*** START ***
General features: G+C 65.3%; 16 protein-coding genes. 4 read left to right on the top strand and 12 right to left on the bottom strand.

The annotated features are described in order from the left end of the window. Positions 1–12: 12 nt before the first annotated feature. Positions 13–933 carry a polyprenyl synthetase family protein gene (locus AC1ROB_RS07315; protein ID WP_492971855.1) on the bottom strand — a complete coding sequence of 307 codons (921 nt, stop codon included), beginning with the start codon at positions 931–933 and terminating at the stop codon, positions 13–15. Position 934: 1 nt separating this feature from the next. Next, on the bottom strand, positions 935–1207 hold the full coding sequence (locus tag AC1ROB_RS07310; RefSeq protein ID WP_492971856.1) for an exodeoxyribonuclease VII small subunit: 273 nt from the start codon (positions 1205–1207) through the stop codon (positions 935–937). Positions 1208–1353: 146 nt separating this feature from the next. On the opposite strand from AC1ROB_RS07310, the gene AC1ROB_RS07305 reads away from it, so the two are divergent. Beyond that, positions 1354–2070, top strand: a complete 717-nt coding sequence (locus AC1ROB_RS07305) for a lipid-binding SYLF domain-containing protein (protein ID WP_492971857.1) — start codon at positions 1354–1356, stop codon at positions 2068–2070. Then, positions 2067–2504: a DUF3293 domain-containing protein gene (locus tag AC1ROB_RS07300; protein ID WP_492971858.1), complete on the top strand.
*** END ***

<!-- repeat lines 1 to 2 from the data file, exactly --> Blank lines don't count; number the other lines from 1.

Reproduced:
General features: G+C 65.3%; 16 protein-coding genes. 4 read left to right on the top strand and 12 right to left on the bottom strand.

The annotated features are described in order from the left end of the window. Positions 1–12: 12 nt before the first annotated feature. Positions 13–933 carry a polyprenyl synthetase family protein gene (locus AC1ROB_RS07315; protein ID WP_492971855.1) on the bottom strand — a complete coding sequence of 307 codons (921 nt, stop codon included), beginning with the start codon at positions 931–933 and terminating at the stop codon, positions 13–15. Position 934: 1 nt separating this feature from the next. Next, on the bottom strand, positions 935–1207 hold the full coding sequence (locus tag AC1ROB_RS07310; RefSeq protein ID WP_492971856.1) for an exodeoxyribonuclease VII small subunit: 273 nt from the start codon (positions 1205–1207) through the stop codon (positions 935–937). Positions 1208–1353: 146 nt separating this feature from the next. On the opposite strand from AC1ROB_RS07310, the gene AC1ROB_RS07305 reads away from it, so the two are divergent. Beyond that, positions 1354–2070, top strand: a complete 717-nt coding sequence (locus AC1ROB_RS07305) for a lipid-binding SYLF domain-containing protein (protein ID WP_492971857.1) — start codon at positions 1354–1356, stop codon at positions 2068–2070. Then, positions 2067–2504: a DUF3293 domain-containing protein gene (locus tag AC1ROB_RS07300; protein ID WP_492971858.1), complete on the top strand.